http://www4.agr.gc.ca/AAFC-AAC/display-afficher.do?id=1172244915663&lang=eng

    • jacquesdelacroix says:

      The comment is from a Canadian professor of economics who usually knows what he is talking about. I accept his corrections. They show that, contrary to widespread fears, the removal of trade barriers does not necessarily destroy protected industries. In this case, the removal of trade barriers led to a big improvement in the local product. Canadian consumers now enjoy a wider choice of higher quality products. Their standard of living has improved as a result of free trade. As I explain elsewhere in this series of essays, it’s possible that some Canadians lost their job as a result of this increase in free trade.

      The part of the story above that stages the Canadian wine industry must have been around 1975.

      I have no vested interest in insisting that Canadian wines are inferior (but I know what I know!)

      It does not matter much for my story.

  4. Martin Anding says:

    I admire your attempt to prove that various restrictions of free trade are a net reduction in the standard of living of all parties. This position has been argued for centuries from Adam Smith’s “The Wealth of Nations” in 1776 through Haziltt’s “Economics in One Lesson” in 1946 plus many other books in between and after. (Mises, Rothbard, Woods). It was true then and is still true now.

    • jacquesdelacroix says:

      Sure thing. I tried to do it i a way that does not put off contemporaries. I think the principle of comparative advantage and its international trade implications are the subjects worst taught in our universities. It’s difficult because it’s counterintuitive and tremendously important in the real world.

  5. Pingback: Protectionism and Job Loss: Part Nine of a Nine Steps Series (And Last, I Think.) « Notes On Liberty

  6. Fred Foldvary has some great comments:

    One of the best arguments for Free Trade was made by Henry George in his book Protection or Free Trade. But George pointed out that the reason some workers may not be enthusiastic for free trade is when most of the gains go to profits and higher land rent rather than higher wages. Production could shift to more capital and land intensive products, and the greater productivity could be captured by higher land rent rather than higher marginal products of labor. Moreover, George pointed out that the USA has imposed high domestic tariffs in the form of taxes. The California sales tax is a domestic tariff on exchange. Thus true free trade requires the abolition of all taxes on goods, not just tariffs, as well as the removal of taxation from production. Public revenue from land rent would not affect the prices of goods, while equalizing the benefits of greater land rent.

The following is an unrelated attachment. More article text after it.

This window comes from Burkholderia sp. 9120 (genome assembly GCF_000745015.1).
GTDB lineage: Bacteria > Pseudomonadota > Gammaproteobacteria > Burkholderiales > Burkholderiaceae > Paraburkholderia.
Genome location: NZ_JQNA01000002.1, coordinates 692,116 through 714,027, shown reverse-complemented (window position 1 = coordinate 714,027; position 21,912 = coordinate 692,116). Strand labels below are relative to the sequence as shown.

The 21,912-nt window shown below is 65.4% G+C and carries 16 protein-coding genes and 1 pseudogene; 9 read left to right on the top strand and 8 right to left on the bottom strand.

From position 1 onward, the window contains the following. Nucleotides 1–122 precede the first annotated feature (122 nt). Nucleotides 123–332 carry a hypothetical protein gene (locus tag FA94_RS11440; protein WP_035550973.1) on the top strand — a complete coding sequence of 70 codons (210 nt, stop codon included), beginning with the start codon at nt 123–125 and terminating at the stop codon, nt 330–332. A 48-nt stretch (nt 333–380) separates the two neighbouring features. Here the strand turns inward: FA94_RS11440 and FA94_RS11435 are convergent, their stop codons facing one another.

I don’t know if there is much more to add to this, but I thought it was a great compliment to your post…

    • jacquesdelacroix says:

      Many “workers” are not enthusiastic about free trade for reasons I have pointed out clearly several times: Some domestic workers loose their jobs when protection for their industry is removed. That will piss off people every time! Economists I read and reports from students have contributed to my impression that economists do not like to talk about specific job loss resulting from freer trade, as if it were a dirty family secret.

      Many people, including “workers” do not appreciate at all that thanks to the relatively free trade of the past thirty years, they have benefited by huge hidden wage increases because their money buys much more than it used to and it buy better products. I think I remember that in 1980, the cheapest TV set was $300, just like now. Ignoring inflation on purpose, there as as much qualitative difference between a TV set now and a TV set then as there is between a cell-phone of now and two kids using two empty cans connected by a string to communicate. OK, I am exaggerating but not by much.

      And then, there are the fresh mangoes!

      Free trade produced creeping progress. It’s hard to notice until you stop for real and look back at the horrible good old times of protectionism.

      I

  7. Pingback: Romney on China (In The Last Presidential Debate of 2012) | FACTS MATTER